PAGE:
See also: When to Switch to Prenatal Yoga During Pregnancy

Props help keep the focus on what your pregnant body is capable of by providing extra support and also keeping you safe!

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7 Best Prenatal Yoga Props

These yoga props will serve you well and enhance your practice during pregnancy. As you read through the best prenatal yoga props, take note of the poses you can use them for!

Make sure to check in with your healthcare provider before starting a new physical activity to ensure that it is a safe choice for you.

1. Bolster

A bolster is a long, cylindrical pillow. You can use it for support during seated and reclined poses. 

This bolster is my favorite because it’s not too bulky, and the fabric is super soft. I find myself using it most often in child’s pose to bring the ground closer to my torso.

How to use a bolster in prenatal yoga:

  • Deep breathing: Sit with your sitz bones on the bolster and your legs crossed in front of you when you practice deep breathing at the beginning or end of your yoga practice. This will allow you to sit tall and will create more space for your lungs to expand for deeper breathing, which is important as your baby takes up more space!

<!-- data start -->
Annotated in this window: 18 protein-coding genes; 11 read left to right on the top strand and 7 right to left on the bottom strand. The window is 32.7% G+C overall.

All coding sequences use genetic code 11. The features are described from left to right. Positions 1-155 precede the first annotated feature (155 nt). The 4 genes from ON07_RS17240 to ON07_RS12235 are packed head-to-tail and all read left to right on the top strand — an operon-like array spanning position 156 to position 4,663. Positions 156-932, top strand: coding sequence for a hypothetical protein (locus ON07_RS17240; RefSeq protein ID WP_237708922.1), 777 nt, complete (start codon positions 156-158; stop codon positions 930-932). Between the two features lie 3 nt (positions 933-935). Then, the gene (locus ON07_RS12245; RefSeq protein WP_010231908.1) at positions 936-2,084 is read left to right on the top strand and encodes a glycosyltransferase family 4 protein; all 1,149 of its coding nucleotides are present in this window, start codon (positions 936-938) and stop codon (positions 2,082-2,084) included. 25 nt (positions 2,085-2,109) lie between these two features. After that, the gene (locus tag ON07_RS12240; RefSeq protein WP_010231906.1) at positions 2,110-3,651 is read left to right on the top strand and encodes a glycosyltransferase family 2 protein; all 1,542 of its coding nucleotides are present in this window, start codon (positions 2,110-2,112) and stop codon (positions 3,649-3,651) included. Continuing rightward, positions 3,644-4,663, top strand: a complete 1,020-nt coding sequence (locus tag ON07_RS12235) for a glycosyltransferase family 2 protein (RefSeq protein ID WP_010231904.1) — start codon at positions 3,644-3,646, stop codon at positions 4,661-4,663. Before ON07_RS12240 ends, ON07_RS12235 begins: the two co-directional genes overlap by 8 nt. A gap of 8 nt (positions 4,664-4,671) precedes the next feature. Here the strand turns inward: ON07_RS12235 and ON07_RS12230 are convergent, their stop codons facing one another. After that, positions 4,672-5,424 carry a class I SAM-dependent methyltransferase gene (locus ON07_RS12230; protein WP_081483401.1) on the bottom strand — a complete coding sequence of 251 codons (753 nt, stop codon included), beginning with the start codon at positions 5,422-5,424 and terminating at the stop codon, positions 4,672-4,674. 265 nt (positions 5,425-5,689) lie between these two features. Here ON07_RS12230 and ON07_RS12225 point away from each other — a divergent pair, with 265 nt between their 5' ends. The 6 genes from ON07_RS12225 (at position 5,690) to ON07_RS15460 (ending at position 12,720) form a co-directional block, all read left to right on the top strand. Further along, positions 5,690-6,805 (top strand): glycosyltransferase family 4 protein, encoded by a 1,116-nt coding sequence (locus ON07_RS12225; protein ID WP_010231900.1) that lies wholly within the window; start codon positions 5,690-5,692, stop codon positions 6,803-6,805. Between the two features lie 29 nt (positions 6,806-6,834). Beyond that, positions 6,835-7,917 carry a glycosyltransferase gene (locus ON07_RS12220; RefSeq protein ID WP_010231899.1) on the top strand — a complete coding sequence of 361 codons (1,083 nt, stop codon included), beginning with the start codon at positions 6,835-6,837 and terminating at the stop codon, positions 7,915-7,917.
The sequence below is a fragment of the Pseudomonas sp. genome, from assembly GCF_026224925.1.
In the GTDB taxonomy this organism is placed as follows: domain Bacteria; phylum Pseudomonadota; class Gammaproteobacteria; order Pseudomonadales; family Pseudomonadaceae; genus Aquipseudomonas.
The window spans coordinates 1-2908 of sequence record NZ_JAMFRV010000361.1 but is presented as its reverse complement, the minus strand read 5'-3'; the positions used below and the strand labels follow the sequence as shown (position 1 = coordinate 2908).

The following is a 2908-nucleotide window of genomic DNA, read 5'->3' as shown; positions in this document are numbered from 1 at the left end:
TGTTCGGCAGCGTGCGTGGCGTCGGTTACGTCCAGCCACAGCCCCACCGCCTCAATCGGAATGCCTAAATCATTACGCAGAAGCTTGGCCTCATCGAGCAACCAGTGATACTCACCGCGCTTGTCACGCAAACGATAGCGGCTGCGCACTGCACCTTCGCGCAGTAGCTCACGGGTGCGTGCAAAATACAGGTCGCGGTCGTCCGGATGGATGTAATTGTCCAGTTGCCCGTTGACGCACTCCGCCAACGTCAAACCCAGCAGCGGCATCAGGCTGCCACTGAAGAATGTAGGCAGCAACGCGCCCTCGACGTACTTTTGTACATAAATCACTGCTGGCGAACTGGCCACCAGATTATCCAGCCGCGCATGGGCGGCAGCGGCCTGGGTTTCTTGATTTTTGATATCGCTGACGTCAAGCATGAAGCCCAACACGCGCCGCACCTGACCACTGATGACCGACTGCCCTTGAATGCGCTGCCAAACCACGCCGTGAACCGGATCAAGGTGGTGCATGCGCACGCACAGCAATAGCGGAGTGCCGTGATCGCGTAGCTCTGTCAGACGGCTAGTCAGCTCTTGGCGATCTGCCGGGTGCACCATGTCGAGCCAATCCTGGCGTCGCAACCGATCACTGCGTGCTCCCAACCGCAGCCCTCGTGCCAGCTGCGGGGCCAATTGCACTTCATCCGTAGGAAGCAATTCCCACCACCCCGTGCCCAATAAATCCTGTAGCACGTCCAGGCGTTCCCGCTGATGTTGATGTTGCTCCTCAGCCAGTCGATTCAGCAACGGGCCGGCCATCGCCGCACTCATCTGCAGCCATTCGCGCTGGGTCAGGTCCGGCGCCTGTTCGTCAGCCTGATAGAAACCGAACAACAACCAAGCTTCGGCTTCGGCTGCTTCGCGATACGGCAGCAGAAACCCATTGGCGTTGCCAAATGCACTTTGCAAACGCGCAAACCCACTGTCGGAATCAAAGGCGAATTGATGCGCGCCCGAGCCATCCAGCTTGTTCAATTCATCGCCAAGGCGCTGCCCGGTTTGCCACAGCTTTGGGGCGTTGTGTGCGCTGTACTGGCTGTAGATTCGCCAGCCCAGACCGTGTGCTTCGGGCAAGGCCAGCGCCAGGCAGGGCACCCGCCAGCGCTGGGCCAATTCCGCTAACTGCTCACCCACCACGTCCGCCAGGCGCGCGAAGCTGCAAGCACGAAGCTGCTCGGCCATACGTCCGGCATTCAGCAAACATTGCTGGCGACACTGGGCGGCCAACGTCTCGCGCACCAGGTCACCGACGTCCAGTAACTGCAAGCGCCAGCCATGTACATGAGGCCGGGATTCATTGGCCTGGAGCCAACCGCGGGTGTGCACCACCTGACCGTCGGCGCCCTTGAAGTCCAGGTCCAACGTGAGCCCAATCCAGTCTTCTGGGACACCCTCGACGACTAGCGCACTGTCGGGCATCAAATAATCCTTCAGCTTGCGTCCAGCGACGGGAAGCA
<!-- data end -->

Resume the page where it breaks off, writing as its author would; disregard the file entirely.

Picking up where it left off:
• Child’s pose: As your belly grows, it might become more difficult for your chest to reach the floor during child’s pose. I have liked placing my bolster under my chest and resting my forehead on it, which keeps my belly from feeling squished in this pose.

See also: 5 Best Prenatal Yoga Mats

2. Blocks

Yoga blocks provide extra stability and support and can bring the ground closer to you in poses where you’re reaching toward the floor. You can also use blocks to build supports for savasana and restorative yoga poses, like the Queen’s Seat (see a description of how to build it below under “Reclined child’s pose”), which is constructed from two blocks and a bolster.

I really love these cork yoga blocks because they’re heavy-duty and provide lots of stability when I’m relying on them for support. If you’d like a little more cushion, these foam yoga blocks are a great option!

How to use blocks in prenatal yoga:

  • Forward fold: Place your blocks on their highest setting about 6 inches in front of your feet. During forward fold, place your hands on top of the blocks rather than reaching for the floor, creating more space for your belly.